Nicotine pouches are tea bag-like pouches which are placed under the upper lip for about 15 to 30 minutes depending on one’s preferred nicotine dose. While similar to snus, they have the added benefit of being tobacco-free, odour-free, and unlike snuff they do not require spitting. Sadly, nicotine pouches have been banned in some countries including New Zealand.
Titled, “Chemical characterization of tobacco-free “modern” oral nicotine pouches and their position on the toxicant and risk continuums,” the current study analyzed NPs for 24-26 compounds applicable to oral tobacco. Furthermore, the estimated daily toxicant exposure from NP use was calculated and then compared to the toxicant profile of NPs, as well as that of tobacco/nicotine products spanning the risk continuum.
NPs carry less health risks than snus
The compiled data indicated that when compared to cigarettes, Swedish snus was found to carry significantly fewer health risks. Compared with snus, NPs had lower levels of 10 HPHCs and comparable/undetectable levels of a further 13. The researchers found that across the product categories analyzed, NPs and NRTs had the lowest toxicant profiles and estimations of relative toxicant exposure.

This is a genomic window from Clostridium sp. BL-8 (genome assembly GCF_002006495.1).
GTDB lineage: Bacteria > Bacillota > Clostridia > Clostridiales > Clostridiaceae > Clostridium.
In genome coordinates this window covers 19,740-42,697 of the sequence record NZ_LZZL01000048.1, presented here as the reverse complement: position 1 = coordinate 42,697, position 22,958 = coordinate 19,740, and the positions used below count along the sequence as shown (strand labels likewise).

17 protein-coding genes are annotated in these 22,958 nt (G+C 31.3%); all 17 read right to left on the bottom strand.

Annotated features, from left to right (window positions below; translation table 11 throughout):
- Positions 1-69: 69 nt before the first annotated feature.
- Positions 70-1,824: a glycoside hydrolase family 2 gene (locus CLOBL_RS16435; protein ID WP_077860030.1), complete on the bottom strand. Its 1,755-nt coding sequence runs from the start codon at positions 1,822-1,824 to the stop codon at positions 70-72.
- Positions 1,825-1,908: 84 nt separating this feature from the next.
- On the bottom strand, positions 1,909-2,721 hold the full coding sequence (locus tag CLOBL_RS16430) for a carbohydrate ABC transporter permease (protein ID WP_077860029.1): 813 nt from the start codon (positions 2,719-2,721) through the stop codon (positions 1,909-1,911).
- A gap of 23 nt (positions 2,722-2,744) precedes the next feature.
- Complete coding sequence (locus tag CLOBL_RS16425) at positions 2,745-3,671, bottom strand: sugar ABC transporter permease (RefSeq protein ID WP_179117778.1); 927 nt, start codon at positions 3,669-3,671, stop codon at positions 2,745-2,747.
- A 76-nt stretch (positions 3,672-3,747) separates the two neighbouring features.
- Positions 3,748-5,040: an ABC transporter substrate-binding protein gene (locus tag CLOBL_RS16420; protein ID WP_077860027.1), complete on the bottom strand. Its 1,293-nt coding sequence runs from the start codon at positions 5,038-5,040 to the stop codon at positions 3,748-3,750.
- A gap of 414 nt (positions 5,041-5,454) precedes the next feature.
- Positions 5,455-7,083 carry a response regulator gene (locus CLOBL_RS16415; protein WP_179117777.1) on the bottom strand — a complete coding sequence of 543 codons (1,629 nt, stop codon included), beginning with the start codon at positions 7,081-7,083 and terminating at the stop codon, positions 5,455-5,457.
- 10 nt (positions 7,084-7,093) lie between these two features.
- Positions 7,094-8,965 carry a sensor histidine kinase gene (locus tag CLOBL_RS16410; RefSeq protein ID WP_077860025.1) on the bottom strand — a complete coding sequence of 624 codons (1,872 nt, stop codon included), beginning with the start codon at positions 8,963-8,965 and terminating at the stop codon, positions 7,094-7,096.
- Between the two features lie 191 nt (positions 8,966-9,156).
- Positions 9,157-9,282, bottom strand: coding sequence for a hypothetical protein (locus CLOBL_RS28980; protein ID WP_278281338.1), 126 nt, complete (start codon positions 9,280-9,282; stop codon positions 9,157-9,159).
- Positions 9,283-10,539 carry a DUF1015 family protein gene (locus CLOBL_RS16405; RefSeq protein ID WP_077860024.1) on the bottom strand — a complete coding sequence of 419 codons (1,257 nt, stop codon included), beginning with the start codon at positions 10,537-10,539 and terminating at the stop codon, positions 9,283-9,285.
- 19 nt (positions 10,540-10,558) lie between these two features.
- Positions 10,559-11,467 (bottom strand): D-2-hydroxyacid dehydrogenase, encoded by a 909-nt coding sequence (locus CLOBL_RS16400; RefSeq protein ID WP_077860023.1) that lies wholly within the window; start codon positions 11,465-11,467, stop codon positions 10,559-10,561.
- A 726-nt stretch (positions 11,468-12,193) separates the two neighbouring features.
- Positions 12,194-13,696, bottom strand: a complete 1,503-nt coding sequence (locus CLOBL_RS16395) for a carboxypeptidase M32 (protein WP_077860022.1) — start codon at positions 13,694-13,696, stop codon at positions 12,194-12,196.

To this effect, the researchers concluded that the use of NPs appears to expose users to lower levels of toxic compounds than Swedish snus, and should therefore be placed close to NRTs on the tobacco/nicotine product toxicant delivery continuum.
Similarly, a 2020 (non-independent) study conducted by BAT, compared the tobacco company’s Velo nicotine pouches with a cigarette and a Swedish-style snus pouch. The nicotine pouches were found to be less biologically active than cigarette smoke and snus, even at greater concentrations of nicotine and across a range of tests. In fact, during many attempts Velo failed to elicit a biological response at all, which led the researchers to conclude that they are safer than traditional cigarettes and Swedish-style snus.